Tag Archives: needles

Snowed in… AGAIN

I’m done with this winter.

snowy trees*

Last week we lost power for a few days.  My brain became more fogged than usual and I started shifting to the left.  I guessed I was getting hypothermia in my own apartment so I laid under a couple of down duvets until clearer thoughts came back… if you could call them that.

N keeps getting snow days from work; I don’t since I work from home.

We’re also sick and I’ve been feeling too crappy to make stuff.

I used to be used to being snowed in from time to time.

I’d take it as an opportunity to do wonderful things like take a bunch of random knitting needles I’ve gathered from thrift shops and yard sales –

needles-pile**

And pair them up.

needles-paired

And of course put them back in the old pasta tin I keep them in and they jumble themselves up once more.

I almost never use straight needles anymore, at least the long ones, but I like them as artifacts.

My red Formica table is in storage and I miss it.

I made a little heat-able pillow filled with cherry pits a few years ago.

cherry-pit-bag

I love cherries and eat pounds of them each June and early July.

It’s about 6″ x 8″ and filled with nearly a pound of pits.  It’s great for warming knitting-sore wrists or cold hands.

I’d like another, but I don’t think I want to go through boiling and scrubbing and scouring and sanding pits again.

It’s useless when the power goes out too.

*That picture isn’t even the most recent snow – I’ve given up, I can’t be bothered, I don’t want to have any documentation of this sh*t anymore…

**This doesn’t look right, seems like it should be the other way around, but that didn’t look right either and this is the direction I took it – deleting and re-attaching the variously oriented pics was the high point of the day.

Advertisements

2 Comments

Filed under collecting, knitting, recycling, sewing, thrifting

Tin, tin, tins…

I love old tins.

I love finding them and I love storing things in them and I especially love finding them with things already in them.

Old tings-zippers

This one is from my childhood home – it looks old timey, but was from the 1970s or ’80s… which sadly, might in fact be old timey to some.

I don’t remember the marshmallows, but I like marshmallows.

It is perfect for the storage of zippers and various purse/bag hardware.

Old things-needles

This was a lucky thrift store find of a tin with something in it – mostly needles and a lovely bent-to-fit sterling thimble.  I use the needles from time to time but get pissed when I don’t realize I have a rusty one until it leaves a mark in my fabric.

Old things-needles close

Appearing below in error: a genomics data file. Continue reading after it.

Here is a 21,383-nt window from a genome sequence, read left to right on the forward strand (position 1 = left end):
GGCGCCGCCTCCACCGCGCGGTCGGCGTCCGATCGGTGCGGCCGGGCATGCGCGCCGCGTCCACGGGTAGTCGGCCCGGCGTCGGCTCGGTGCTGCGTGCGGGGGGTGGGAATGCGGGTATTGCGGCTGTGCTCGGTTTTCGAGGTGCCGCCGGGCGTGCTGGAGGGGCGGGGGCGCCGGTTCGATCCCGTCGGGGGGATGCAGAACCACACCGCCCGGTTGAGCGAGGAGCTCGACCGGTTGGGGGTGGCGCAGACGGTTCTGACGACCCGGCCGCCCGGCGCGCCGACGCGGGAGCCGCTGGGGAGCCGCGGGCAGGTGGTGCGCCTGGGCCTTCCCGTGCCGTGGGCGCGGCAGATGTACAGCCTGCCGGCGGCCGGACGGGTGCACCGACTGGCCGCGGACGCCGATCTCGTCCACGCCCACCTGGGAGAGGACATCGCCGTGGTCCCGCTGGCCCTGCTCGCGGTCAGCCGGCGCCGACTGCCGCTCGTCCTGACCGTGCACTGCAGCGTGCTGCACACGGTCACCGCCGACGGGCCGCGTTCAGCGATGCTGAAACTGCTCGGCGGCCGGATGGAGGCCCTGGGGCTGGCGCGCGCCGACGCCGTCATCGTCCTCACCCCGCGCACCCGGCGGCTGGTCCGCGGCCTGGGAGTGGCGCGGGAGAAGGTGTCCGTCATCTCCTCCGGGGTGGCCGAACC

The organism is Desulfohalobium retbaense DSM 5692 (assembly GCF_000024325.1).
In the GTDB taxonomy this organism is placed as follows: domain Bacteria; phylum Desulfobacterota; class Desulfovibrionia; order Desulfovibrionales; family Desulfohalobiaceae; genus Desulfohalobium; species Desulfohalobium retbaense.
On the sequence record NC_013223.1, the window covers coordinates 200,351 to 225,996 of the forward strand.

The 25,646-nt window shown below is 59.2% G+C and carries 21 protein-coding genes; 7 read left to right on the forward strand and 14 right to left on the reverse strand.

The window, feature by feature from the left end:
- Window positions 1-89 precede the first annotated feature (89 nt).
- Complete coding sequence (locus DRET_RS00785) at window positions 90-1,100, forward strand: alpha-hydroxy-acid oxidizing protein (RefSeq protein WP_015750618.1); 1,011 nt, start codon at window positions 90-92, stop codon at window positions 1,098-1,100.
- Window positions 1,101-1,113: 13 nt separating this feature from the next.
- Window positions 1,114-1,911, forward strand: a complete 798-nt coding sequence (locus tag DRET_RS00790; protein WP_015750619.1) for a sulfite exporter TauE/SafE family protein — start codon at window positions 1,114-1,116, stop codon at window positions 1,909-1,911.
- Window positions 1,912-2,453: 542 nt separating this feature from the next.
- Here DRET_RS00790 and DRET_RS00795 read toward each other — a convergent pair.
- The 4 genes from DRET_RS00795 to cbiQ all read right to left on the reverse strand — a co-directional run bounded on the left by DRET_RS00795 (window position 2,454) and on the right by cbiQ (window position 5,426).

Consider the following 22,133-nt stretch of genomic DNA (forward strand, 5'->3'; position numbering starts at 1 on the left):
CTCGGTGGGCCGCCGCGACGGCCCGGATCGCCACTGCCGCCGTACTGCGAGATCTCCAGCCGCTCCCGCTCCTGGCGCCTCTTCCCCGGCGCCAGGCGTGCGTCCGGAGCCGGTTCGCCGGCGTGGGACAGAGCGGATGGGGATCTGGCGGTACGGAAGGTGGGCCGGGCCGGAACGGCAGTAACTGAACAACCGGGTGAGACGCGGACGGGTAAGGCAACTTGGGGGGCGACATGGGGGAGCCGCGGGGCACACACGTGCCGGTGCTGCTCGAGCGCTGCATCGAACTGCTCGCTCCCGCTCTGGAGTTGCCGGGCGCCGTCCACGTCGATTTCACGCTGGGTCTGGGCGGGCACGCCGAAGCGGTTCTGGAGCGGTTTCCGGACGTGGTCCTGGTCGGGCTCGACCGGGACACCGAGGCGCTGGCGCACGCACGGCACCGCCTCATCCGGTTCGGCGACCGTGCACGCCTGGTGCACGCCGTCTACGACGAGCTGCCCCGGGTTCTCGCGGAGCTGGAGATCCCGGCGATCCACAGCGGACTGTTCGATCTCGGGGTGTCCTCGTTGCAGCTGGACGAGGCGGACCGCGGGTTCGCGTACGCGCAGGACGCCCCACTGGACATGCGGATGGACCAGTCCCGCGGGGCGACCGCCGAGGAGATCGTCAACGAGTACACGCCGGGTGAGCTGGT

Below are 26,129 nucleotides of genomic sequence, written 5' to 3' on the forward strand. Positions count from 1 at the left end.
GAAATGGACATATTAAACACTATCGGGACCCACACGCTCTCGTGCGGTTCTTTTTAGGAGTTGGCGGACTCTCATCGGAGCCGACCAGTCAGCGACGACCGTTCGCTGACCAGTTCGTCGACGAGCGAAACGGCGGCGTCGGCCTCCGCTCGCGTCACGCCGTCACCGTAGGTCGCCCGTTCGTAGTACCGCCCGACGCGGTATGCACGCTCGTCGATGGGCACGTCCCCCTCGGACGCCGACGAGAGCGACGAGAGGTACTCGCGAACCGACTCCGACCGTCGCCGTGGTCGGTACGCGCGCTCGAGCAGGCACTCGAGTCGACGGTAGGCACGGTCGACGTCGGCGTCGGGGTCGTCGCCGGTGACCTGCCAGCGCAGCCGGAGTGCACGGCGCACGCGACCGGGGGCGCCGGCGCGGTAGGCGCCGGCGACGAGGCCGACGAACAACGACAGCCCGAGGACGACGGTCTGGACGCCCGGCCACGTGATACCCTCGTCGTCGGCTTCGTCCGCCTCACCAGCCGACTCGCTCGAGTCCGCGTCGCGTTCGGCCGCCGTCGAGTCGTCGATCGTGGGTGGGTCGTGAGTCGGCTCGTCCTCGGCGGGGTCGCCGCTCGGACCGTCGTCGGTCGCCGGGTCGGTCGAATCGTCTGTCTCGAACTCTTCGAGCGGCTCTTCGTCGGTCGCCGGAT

Also inside are some nice bone tapestry needles – I think?  And a “Tyton” tool at the bottom.  Anybody know what that is?  All I get is a Polish football (soccer) player.

Old things-spools

This tin came from a thrift store and was probably $ .50 or less.  I think I bought it when I only had $ .50 in my pocket.  It previously held fruitcake from New Orleans.  I thought you got sh*tfaced in New Orleans, not hang around and eat hard cake.  But I guess you have to “feed” fruitcake with brandy or rum or something…. that could explain it.

Old things-spools-close

But the loveliness inside is my collection of vintage thread.  I got the thread way back when at my old favorite thrift store in a dusty old bag (perhaps once actually belonging to a dusty old bag of another sort).  One day I may frame some of these in a shadow box of some sort, but I do use a teensy bit of them from time to time since the colors are wonderful and often match my clothing in need of repair.  And good god, I love wooden spools.  I know it’s a waste of a tree but they serve so many purposes after their intended one and just look finely aged and patinated on their own.

Old things-floss

This is an estate sale find of a tin with something in it.  I was excited to find this small stash of embroidery floss until its horrid camphor odor assaulted my sniffer.  I got it anyway, cleaned and aired the tin, aired the floss, and thought it was good to go.  I added a few odds and ends of my own floss too.

Sadly, it still smells.

Tins - bon bons whole

And finally, the loveliest tin of them all, and the one I uncharacteristically paid the most for – I believe it was a whopping $12.

But $12 is no longer an insignificant amount of money to me, and I feel pressure to put something priceless and special inside of it instead of the tiny yarn balls and clippings currently in there.

Tins - bon bons

Maybe I should have a candy while I think about it.

2 Comments

Filed under home decor, recycling, sewing, thrifting

Needle in a scrapstack

I’ve been having a run of good bad luck lately.  Not luck that is at first bad, but then allows for something awesome to come in,* but good in terms of a good dose of it.  Don’t get me wrong, it could be much, much worse, but it is annoying as all get out.

I’ve barely spent any money lately, but my last two online orders involved a bottle of shampoo ending up all over a book, and an item of clothing needed in a timely manner arriving with a giant slash – and I did not cause it myself by opening the box with an evil box cutter or anything so keen.

I’ve been trying to set up a new doctor here and ended up with a $558.00 bill for a physical that should have been free.  For the last month, I have been calmly and persistently contacting the doctor/billing office/lab/main office/insurance company to resolve it.  All say they can’t but the other guy can.  One kind soul read back to me the transcript of the call log at the doctor’s office – I sound like a f*cking obnoxious demanding crazy bitch.  In this instance though, I am not – I have been perfectly professional with them, and only cry with rage and shake a little about the potential of having to part with the money that I don’t actually owe when I’m off the phone.

But with bad, sometimes good shows up a tiny bit.

Needle in a scrapstack

I dropped one of my current favorite sewing needles into a big box of scraps.  Bad, but not too bad, but then I sometimes use my scraps to stuff things and what if someone bought something made with them and then gave it to a toddler (though I specifically say my things aren’t meant for kids) and then the toddler sucks it down his slobbery germ-hole and requires a dramatic surgery and then my precious needle ends up accessioned with the other surgically removed swallowed things at the  Mutter Museum.  Bad (although I like that museum).  But after shaking and scrounging and hoping to find it when it penetrated my own digits, I finally located it without bloodshed.  Good.

Hair thread